England's treatment of the new ball came under the spotlight on the fourth day of the fourth Ashes Test at the Melbourne Cricket Ground on Friday, when the umpires had a tense discussion with captain Joe Root about their bounce returns.
Footage on Channel Nine showing Anderson running his thumb-nail along the quarter-seam of the ball during the Australian second innings drew stern comment from a number of Australian ex-players. He said that is fine just do it in front of me which he (Anderson) was.
"I went to the umpires and there was no problem from their point of view", Bayliss told BBC Test Match Special.
Australia will resume on Day five still 61 runs behind England with eight wickets in hand.
That often involved fielders throwing it into the ground so one side became scuffed up.
If that wasn't a grave concern to be anxious about for the Aussies, television cameras captured Anderson nailing the quarter-seam of the ball that runs down the face of the ball.
As for the stills of Anderson with the ball, Bayliss points out that if the bowler had been scratching it in search of reverse swing he mistakenly had his thumb on the shiny side of the ball, rather than the rough side.
Under Law 41, it is an offence "for any player to take any action which changes the condition of the ball". "The umpires don't want it to be too over the top, so a quiet word to both captains soon stops it".
What did the umpires do?Kumar has said to our guys that you've got no problem cleaning the ball.
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"I know there's a lot of tactics but there's a bit of a line there that you shouldn't cross in picking the seam of the ball and things like that". However, both teams have been warned about the grey-area practice of deliberately throwing the ball on the bounce to the wicket-keeper in the hope of scuffing it up.
However, Bayliss told reporters there was nothing in the claims and that the match officials had confirmed that no action would be taken. The people who are making the story should know better.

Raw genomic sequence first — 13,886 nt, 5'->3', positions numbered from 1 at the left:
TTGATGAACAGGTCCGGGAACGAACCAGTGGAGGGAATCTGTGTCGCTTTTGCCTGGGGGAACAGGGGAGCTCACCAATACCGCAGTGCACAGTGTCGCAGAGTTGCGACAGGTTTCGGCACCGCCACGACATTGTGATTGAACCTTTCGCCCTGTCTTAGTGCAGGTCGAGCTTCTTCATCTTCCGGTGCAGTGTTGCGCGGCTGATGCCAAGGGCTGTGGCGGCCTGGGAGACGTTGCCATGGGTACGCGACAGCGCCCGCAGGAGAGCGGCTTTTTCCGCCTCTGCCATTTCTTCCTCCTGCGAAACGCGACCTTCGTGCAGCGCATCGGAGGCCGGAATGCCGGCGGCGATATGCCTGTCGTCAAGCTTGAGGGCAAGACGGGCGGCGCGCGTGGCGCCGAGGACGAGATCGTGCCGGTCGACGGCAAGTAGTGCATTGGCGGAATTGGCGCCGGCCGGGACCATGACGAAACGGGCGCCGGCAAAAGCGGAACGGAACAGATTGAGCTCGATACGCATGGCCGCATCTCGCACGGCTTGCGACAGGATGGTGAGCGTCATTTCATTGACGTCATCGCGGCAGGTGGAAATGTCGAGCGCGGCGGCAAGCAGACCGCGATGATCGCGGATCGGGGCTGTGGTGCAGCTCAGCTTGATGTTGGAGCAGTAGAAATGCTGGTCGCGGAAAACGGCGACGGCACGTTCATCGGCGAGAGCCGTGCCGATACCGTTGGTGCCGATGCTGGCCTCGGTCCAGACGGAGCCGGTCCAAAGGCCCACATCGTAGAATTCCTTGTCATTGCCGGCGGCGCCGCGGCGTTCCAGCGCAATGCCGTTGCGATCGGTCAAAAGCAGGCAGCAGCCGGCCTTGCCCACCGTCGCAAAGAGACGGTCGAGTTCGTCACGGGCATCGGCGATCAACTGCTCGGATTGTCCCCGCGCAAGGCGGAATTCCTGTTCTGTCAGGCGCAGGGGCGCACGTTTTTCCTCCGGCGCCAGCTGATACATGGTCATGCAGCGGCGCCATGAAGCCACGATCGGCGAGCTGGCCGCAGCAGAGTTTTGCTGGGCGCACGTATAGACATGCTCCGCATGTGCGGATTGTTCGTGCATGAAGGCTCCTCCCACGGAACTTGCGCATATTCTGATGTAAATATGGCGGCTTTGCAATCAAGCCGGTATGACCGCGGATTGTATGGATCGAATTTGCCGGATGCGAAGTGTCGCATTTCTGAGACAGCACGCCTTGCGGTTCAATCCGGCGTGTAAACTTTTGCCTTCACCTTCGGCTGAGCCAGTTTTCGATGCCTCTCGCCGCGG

"I spoke to Kumar Dharmasena and he said to me that with a bit of rain out there there was some mud on the ball and you are allowed to clean the ball".
England asked for the articles to be removed online and headlines using the emotive phrase of "ball tampering" were toned down, but it still featured prominently on Channel 9's news bulletin at the end of play on day four.
Umpires have cautioned England over the methods they used to quickly attain reverse-swing at the MCG, while Mike Hussey believes Jimmy Anderson could face a "please explain" over footage of him shining the ball.
"He is not scratching it".
Footage on BT Sport showed Joe Root sucking candies before polishing the ball but with the match referee clearing his team of ball tampering; it is a row that should blow over quicker than most of the incidents on this tour so far.
On one occasion, wicketkeeper Jonny Bairstow was accused of "headbutting" Australia opener Cameron Bancroft in a Perth bar, something that both men later described as "without malice". It's a bit of Pommie-bashing. At the very least, they are highly unlikely to lose again and appear to have averted the threat of a second successive Ashes whitewash Down Under.